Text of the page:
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Clayton hopes high water levels won't sink tourism

Tom Magnarelli
WRVO News (file photo)
The downtown public docks in Clayton with parts of the Riverwalk submerged.

As residents continue to deal with the high water levels in Lake Ontario and the St. Lawrence River, businesses along the shore are preparing for the all important Memorial Day weekend. One town along the river is waiting to see if the weekend will be an indicator of how tourism will be this season.

Emilie Cardinaux makes nautical themed jewelry at her shop The Golden Cleat, which opened last week. A number of shoreline properties in downtown Clayton are running pumps around the clock to get water out of their basements.

“I’m not sure how effective it is because the water keeps coming back in,” Cardinaux said.

She rents the residence next door.

“There’s currently still almost a foot of water in that basement and I had to take everything out," Cardinaux said. "It's been stressful. We've had to spend a lot of extra time dealing with the flooding that we could've spent opening our store."

The St. Lawrence River is behind the shop, submerging some of the town's Riverwalk.

“I’m looking at this dock line, it’s going over the top of the dock and usually it’s a three foot drop," Cardinaux said.

But boats and ships are still passing through.

“If a boat goes by, the wake absolutely pushes the water right into the basement," Cardinaux said. "People don’t realize how much impact that has when they go fast in their boats.”

Sisters Linda and Sandy McCarthy tie their Scout boat to the downtown public docks.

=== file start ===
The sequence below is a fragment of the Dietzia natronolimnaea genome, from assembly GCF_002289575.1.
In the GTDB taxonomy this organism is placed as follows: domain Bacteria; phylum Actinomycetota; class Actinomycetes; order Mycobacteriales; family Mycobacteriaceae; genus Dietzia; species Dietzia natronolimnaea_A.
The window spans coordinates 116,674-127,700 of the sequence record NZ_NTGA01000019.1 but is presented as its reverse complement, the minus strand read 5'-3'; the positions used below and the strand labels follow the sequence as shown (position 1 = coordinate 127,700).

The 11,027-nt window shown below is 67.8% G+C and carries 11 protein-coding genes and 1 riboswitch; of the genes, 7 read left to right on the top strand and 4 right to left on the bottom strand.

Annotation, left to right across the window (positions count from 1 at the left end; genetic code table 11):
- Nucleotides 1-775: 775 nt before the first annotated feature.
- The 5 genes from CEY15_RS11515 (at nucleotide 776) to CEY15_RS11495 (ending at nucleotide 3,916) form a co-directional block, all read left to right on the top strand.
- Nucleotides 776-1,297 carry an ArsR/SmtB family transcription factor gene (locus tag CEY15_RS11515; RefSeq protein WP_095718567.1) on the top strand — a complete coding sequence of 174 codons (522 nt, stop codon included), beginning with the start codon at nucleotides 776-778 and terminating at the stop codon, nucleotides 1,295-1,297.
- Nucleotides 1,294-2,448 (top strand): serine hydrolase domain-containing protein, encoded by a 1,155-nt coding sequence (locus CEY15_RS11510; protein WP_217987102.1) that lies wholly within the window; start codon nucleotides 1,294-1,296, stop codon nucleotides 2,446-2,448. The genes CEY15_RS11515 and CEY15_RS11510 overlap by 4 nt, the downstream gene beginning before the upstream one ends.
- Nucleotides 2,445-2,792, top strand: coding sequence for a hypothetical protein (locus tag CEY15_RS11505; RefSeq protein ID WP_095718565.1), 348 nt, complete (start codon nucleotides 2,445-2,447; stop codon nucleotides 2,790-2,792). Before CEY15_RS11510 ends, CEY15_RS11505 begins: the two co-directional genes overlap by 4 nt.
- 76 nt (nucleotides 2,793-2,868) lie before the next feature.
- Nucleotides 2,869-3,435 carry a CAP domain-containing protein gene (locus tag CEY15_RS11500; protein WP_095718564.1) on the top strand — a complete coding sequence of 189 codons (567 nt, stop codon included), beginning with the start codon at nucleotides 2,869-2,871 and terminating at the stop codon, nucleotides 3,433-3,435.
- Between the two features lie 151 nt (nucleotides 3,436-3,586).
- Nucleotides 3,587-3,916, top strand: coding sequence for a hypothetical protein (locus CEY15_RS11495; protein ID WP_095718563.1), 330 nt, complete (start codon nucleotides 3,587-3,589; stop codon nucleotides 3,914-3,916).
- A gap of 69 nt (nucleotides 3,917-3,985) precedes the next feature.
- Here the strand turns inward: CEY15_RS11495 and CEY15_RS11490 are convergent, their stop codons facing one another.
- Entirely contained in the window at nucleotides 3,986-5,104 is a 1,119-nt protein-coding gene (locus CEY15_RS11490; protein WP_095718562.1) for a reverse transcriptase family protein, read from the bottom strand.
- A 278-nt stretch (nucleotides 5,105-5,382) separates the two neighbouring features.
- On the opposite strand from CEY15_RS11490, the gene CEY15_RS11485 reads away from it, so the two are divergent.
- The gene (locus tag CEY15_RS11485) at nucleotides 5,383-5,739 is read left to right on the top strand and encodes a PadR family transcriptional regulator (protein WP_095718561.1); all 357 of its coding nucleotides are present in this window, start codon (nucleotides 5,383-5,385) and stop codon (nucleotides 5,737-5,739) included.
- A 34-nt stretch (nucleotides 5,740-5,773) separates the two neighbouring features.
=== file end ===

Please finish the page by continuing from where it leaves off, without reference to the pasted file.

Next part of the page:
“Today, it’s pretty choppy, and you have to watch out for logs and floaters and things in the water,” Linda McCarthy said.

“And it helps if you know the shoals,” her sister added.  

Mike Hooson is with the Clayton Chamber of Commerce.

“A shoal would be a rock formation in the water," Hooson said. "Keep your eye and be familiar with where the shoals would be because something that might be above water is now submerged.”

Hooson said this is going to be a test over the Memorial Day weekend to see how much the high water affects boaters and tourists.

"We have such a short season up here that having this happen in the peak tourist season can really put hardship on some of the local businesses," Hooson said. "This is the highest I have ever seen it. Probably the highest this dock has ever experienced."

He said all he can do now is hope the rain stops, the sun comes out, and people know the town is still open.

Tom Magnarelli is a reporter covering the central New York and Syracuse area. He joined WRVO as a freelance reporter in 2012 while a student at Syracuse University and was hired full time in 2015. He has reported extensively on politics, education, arts and culture and other issues around central New York.